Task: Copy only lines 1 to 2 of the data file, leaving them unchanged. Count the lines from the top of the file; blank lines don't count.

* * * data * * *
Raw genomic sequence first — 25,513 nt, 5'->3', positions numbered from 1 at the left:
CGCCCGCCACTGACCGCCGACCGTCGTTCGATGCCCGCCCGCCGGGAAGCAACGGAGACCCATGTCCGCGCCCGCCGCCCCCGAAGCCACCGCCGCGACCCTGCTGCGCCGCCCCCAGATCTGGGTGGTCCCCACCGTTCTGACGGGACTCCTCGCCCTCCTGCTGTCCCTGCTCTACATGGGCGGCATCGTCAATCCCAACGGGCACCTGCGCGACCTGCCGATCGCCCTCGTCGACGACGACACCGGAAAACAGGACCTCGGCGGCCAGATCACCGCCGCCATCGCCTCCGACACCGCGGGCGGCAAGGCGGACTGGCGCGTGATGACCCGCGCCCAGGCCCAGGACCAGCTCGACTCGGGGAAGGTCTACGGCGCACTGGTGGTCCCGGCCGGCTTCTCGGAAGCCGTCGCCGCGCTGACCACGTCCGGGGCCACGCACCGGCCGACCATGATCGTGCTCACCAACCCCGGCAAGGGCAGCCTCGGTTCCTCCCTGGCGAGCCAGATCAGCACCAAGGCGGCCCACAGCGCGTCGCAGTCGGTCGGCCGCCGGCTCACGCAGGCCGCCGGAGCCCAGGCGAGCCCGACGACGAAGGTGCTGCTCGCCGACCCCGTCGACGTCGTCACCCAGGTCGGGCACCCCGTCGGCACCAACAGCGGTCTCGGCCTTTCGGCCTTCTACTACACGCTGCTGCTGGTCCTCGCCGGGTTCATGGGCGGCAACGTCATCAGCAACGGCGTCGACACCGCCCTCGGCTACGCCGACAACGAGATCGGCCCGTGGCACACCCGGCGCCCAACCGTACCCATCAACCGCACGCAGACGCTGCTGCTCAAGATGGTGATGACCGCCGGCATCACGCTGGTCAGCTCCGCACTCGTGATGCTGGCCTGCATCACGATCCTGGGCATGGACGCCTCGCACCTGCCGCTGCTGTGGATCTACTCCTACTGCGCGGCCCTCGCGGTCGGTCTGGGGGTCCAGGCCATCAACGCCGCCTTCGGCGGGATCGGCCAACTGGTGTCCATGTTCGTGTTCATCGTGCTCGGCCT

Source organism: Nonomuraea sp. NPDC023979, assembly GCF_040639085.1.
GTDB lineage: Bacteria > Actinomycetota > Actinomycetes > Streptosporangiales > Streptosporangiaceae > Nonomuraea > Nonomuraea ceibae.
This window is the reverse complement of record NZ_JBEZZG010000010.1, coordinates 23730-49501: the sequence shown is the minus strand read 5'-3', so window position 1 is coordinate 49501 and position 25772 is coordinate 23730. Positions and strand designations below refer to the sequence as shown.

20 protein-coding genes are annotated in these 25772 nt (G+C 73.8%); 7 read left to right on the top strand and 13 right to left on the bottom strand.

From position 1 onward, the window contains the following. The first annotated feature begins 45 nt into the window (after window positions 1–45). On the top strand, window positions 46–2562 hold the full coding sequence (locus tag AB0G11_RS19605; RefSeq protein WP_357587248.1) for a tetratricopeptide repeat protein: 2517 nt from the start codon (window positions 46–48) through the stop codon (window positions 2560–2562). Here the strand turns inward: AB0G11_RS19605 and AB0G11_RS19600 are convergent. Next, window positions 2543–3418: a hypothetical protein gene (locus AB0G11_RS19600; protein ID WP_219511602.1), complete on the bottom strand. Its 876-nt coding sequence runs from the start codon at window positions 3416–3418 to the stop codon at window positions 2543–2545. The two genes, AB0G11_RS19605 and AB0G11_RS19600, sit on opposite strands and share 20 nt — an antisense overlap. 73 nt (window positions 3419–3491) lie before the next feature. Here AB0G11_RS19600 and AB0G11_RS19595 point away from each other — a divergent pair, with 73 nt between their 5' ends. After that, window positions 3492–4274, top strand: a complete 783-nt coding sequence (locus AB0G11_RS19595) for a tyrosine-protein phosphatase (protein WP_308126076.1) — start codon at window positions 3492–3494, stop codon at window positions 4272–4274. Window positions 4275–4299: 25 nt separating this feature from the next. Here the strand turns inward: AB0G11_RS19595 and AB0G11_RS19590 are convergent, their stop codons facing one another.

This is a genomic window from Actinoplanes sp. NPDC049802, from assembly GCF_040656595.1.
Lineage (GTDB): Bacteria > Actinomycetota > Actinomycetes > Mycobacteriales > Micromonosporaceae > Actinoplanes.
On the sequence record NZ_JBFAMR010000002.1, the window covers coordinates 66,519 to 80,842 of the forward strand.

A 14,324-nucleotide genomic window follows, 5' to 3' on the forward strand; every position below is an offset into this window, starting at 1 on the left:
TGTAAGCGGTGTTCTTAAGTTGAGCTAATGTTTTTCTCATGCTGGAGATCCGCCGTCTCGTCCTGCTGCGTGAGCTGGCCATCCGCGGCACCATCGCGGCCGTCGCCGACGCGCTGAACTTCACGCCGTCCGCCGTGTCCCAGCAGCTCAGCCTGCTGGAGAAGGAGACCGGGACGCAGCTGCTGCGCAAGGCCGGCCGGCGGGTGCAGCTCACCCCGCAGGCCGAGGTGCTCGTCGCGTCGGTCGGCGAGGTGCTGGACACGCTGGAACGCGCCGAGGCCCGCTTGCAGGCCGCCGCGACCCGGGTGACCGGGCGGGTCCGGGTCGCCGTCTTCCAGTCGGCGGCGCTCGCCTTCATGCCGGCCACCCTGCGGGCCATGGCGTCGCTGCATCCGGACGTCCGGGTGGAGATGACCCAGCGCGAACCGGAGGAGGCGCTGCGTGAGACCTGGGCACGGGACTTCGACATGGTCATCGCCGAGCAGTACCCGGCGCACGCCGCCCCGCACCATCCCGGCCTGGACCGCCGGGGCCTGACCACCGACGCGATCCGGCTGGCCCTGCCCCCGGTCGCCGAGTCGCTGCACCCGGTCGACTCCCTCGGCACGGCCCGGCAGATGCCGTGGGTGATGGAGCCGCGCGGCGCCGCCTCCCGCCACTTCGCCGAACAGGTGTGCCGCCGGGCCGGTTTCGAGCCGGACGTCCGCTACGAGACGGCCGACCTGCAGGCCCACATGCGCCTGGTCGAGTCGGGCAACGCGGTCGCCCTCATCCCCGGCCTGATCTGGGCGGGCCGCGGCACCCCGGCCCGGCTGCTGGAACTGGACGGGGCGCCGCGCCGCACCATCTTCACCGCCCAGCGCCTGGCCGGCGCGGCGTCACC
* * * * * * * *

Raw genomic sequence first — 25,513 nt, 5'->3', positions numbered from 1 at the left:
CGCCCGCCACTGACCGCCGACCGTCGTTCGATGCCCGCCCGCCGGGAAGCAACGGAGACCCATGTCCGCGCCCGCCGCCCCCGAAGCCACCGCCGCGACCCTGCTGCGCCGCCCCCAGATCTGGGTGGTCCCCACCGTTCTGACGGGACTCCTCGCCCTCCTGCTGTCCCTGCTCTACATGGGCGGCATCGTCAATCCCAACGGGCACCTGCGCGACCTGCCGATCGCCCTCGTCGACGACGACACCGGAAAACAGGACCTCGGCGGCCAGATCACCGCCGCCATCGCCTCCGACACCGCGGGCGGCAAGGCGGACTGGCGCGTGATGACCCGCGCCCAGGCCCAGGACCAGCTCGACTCGGGGAAGGTCTACGGCGCACTGGTGGTCCCGGCCGGCTTCTCGGAAGCCGTCGCCGCGCTGACCACGTCCGGGGCCACGCACCGGCCGACCATGATCGTGCTCACCAACCCCGGCAAGGGCAGCCTCGGTTCCTCCCTGGCGAGCCAGATCAGCACCAAGGCGGCCCACAGCGCGTCGCAGTCGGTCGGCCGCCGGCTCACGCAGGCCGCCGGAGCCCAGGCGAGCCCGACGACGAAGGTGCTGCTCGCCGACCCCGTCGACGTCGTCACCCAGGTCGGGCACCCCGTCGGCACCAACAGCGGTCTCGGCCTTTCGGCCTTCTACTACACGCTGCTGCTGGTCCTCGCCGGGTTCATGGGCGGCAACGTCATCAGCAACGGCGTCGACACCGCCCTCGGCTACGCCGACAACGAGATCGGCCCGTGGCACACCCGGCGCCCAACCGTACCCATCAACCGCACGCAGACGCTGCTGCTCAAGATGGTGATGACCGCCGGCATCACGCTGGTCAGCTCCGCACTCGTGATGCTGGCCTGCATCACGATCCTGGGCATGGACGCCTCGCACCTGCCGCTGCTGTGGATCTACTCCTACTGCGCGGCCCTCGCGGTCGGTCTGGGGGTCCAGGCCATCAACGCCGCCTTCGGCGGGATCGGCCAACTGGTGTCCATGTTCGTGTTCATCGTGCTCGGCCT